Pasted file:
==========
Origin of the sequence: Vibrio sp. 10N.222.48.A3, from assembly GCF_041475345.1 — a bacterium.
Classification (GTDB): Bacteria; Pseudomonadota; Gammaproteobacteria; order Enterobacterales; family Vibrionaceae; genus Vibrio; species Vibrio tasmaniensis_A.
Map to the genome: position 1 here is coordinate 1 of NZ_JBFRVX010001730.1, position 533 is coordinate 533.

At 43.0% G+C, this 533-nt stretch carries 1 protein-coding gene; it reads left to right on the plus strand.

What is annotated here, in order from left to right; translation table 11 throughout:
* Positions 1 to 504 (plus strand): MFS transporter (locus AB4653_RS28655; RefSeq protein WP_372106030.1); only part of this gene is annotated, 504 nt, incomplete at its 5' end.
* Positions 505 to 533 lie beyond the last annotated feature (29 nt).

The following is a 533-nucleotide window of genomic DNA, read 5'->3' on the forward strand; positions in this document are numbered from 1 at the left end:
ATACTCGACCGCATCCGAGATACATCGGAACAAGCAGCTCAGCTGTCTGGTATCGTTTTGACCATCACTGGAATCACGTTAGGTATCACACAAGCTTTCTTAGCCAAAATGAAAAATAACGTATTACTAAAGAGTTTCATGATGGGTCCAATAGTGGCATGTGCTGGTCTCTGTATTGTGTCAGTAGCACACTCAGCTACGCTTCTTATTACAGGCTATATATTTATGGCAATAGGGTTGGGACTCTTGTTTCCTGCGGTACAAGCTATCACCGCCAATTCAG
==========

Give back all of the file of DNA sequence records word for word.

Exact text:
Origin of the sequence: Vibrio sp. 10N.222.48.A3, from assembly GCF_041475345.1 — a bacterium.
Classification (GTDB): Bacteria; Pseudomonadota; Gammaproteobacteria; order Enterobacterales; family Vibrionaceae; genus Vibrio; species Vibrio tasmaniensis_A.
Map to the genome: position 1 here is coordinate 1 of NZ_JBFRVX010001730.1, position 533 is coordinate 533.

At 43.0% G+C, this 533-nt stretch carries 1 protein-coding gene; it reads left to right on the plus strand.

What is annotated here, in order from left to right; translation table 11 throughout:
* Positions 1 to 504 (plus strand): MFS transporter (locus AB4653_RS28655; RefSeq protein WP_372106030.1); only part of this gene is annotated, 504 nt, incomplete at its 5' end.
* Positions 505 to 533 lie beyond the last annotated feature (29 nt).

The following is a 533-nucleotide window of genomic DNA, read 5'->3' on the forward strand; positions in this document are numbered from 1 at the left end:
ATACTCGACCGCATCCGAGATACATCGGAACAAGCAGCTCAGCTGTCTGGTATCGTTTTGACCATCACTGGAATCACGTTAGGTATCACACAAGCTTTCTTAGCCAAAATGAAAAATAACGTATTACTAAAGAGTTTCATGATGGGTCCAATAGTGGCATGTGCTGGTCTCTGTATTGTGTCAGTAGCACACTCAGCTACGCTTCTTATTACAGGCTATATATTTATGGCAATAGGGTTGGGACTCTTGTTTCCTGCGGTACAAGCTATCACCGCCAATTCAG